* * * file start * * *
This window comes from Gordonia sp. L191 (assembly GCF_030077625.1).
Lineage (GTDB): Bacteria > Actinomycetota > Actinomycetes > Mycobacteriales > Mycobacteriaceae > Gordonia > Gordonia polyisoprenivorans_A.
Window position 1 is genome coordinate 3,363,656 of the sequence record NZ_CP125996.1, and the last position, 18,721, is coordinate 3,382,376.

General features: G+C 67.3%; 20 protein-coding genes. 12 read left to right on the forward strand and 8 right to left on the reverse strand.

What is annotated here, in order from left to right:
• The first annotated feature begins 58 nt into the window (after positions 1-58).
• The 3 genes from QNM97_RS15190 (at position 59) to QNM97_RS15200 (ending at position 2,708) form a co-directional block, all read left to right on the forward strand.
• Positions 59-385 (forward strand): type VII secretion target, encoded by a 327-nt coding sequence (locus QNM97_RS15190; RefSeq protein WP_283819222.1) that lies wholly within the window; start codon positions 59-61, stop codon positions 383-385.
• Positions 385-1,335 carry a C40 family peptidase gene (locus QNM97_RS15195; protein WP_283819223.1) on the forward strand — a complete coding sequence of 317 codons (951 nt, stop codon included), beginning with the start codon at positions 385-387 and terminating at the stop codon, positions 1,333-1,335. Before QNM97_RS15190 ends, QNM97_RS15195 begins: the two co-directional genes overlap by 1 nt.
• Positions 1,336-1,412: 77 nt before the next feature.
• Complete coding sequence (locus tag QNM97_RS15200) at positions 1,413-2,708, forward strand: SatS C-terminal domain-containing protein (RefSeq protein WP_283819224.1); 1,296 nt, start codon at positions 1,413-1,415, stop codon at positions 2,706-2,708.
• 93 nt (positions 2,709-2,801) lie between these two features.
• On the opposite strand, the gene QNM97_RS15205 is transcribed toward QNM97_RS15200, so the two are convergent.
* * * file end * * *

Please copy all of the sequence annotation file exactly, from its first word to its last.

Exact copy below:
This window comes from Gordonia sp. L191 (assembly GCF_030077625.1).
Lineage (GTDB): Bacteria > Actinomycetota > Actinomycetes > Mycobacteriales > Mycobacteriaceae > Gordonia > Gordonia polyisoprenivorans_A.
Window position 1 is genome coordinate 3,363,656 of the sequence record NZ_CP125996.1, and the last position, 18,721, is coordinate 3,382,376.

General features: G+C 67.3%; 20 protein-coding genes. 12 read left to right on the forward strand and 8 right to left on the reverse strand.

What is annotated here, in order from left to right:
• The first annotated feature begins 58 nt into the window (after positions 1-58).
• The 3 genes from QNM97_RS15190 (at position 59) to QNM97_RS15200 (ending at position 2,708) form a co-directional block, all read left to right on the forward strand.
• Positions 59-385 (forward strand): type VII secretion target, encoded by a 327-nt coding sequence (locus QNM97_RS15190; RefSeq protein WP_283819222.1) that lies wholly within the window; start codon positions 59-61, stop codon positions 383-385.
• Positions 385-1,335 carry a C40 family peptidase gene (locus QNM97_RS15195; protein WP_283819223.1) on the forward strand — a complete coding sequence of 317 codons (951 nt, stop codon included), beginning with the start codon at positions 385-387 and terminating at the stop codon, positions 1,333-1,335. Before QNM97_RS15190 ends, QNM97_RS15195 begins: the two co-directional genes overlap by 1 nt.
• Positions 1,336-1,412: 77 nt before the next feature.
• Complete coding sequence (locus tag QNM97_RS15200) at positions 1,413-2,708, forward strand: SatS C-terminal domain-containing protein (RefSeq protein WP_283819224.1); 1,296 nt, start codon at positions 1,413-1,415, stop codon at positions 2,706-2,708.
• 93 nt (positions 2,709-2,801) lie between these two features.
• On the opposite strand, the gene QNM97_RS15205 is transcribed toward QNM97_RS15200, so the two are convergent.